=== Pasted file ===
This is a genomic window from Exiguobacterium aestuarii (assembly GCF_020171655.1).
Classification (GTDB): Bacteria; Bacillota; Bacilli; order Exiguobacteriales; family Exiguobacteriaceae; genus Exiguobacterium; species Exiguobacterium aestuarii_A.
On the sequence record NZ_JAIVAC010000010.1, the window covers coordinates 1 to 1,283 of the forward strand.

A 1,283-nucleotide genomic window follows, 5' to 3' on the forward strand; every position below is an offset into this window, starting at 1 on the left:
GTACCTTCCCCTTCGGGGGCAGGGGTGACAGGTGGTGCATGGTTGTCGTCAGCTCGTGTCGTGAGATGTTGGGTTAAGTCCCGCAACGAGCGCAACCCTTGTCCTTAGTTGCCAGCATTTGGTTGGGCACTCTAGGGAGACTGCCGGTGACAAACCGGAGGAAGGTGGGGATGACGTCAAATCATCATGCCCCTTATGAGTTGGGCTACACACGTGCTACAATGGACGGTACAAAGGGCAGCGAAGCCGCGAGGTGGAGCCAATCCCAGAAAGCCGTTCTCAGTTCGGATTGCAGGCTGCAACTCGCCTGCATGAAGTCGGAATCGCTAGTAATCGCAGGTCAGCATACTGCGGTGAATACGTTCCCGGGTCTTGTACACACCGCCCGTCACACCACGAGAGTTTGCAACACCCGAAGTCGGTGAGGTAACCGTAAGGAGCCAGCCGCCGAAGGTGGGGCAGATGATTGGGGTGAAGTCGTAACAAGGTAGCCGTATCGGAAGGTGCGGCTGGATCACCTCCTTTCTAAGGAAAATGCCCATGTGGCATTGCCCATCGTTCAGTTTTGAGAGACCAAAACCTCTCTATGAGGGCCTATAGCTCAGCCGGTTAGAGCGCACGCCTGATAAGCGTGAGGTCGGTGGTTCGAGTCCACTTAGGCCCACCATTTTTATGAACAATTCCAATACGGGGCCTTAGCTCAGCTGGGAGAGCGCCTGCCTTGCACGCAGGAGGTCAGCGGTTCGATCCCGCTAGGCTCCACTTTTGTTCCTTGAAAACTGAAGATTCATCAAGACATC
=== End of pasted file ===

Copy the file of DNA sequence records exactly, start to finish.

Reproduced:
This is a genomic window from Exiguobacterium aestuarii (assembly GCF_020171655.1).
Classification (GTDB): Bacteria; Bacillota; Bacilli; order Exiguobacteriales; family Exiguobacteriaceae; genus Exiguobacterium; species Exiguobacterium aestuarii_A.
On the sequence record NZ_JAIVAC010000010.1, the window covers coordinates 1 to 1,283 of the forward strand.

A 1,283-nucleotide genomic window follows, 5' to 3' on the forward strand; every position below is an offset into this window, starting at 1 on the left:
GTACCTTCCCCTTCGGGGGCAGGGGTGACAGGTGGTGCATGGTTGTCGTCAGCTCGTGTCGTGAGATGTTGGGTTAAGTCCCGCAACGAGCGCAACCCTTGTCCTTAGTTGCCAGCATTTGGTTGGGCACTCTAGGGAGACTGCCGGTGACAAACCGGAGGAAGGTGGGGATGACGTCAAATCATCATGCCCCTTATGAGTTGGGCTACACACGTGCTACAATGGACGGTACAAAGGGCAGCGAAGCCGCGAGGTGGAGCCAATCCCAGAAAGCCGTTCTCAGTTCGGATTGCAGGCTGCAACTCGCCTGCATGAAGTCGGAATCGCTAGTAATCGCAGGTCAGCATACTGCGGTGAATACGTTCCCGGGTCTTGTACACACCGCCCGTCACACCACGAGAGTTTGCAACACCCGAAGTCGGTGAGGTAACCGTAAGGAGCCAGCCGCCGAAGGTGGGGCAGATGATTGGGGTGAAGTCGTAACAAGGTAGCCGTATCGGAAGGTGCGGCTGGATCACCTCCTTTCTAAGGAAAATGCCCATGTGGCATTGCCCATCGTTCAGTTTTGAGAGACCAAAACCTCTCTATGAGGGCCTATAGCTCAGCCGGTTAGAGCGCACGCCTGATAAGCGTGAGGTCGGTGGTTCGAGTCCACTTAGGCCCACCATTTTTATGAACAATTCCAATACGGGGCCTTAGCTCAGCTGGGAGAGCGCCTGCCTTGCACGCAGGAGGTCAGCGGTTCGATCCCGCTAGGCTCCACTTTTGTTCCTTGAAAACTGAAGATTCATCAAGACATC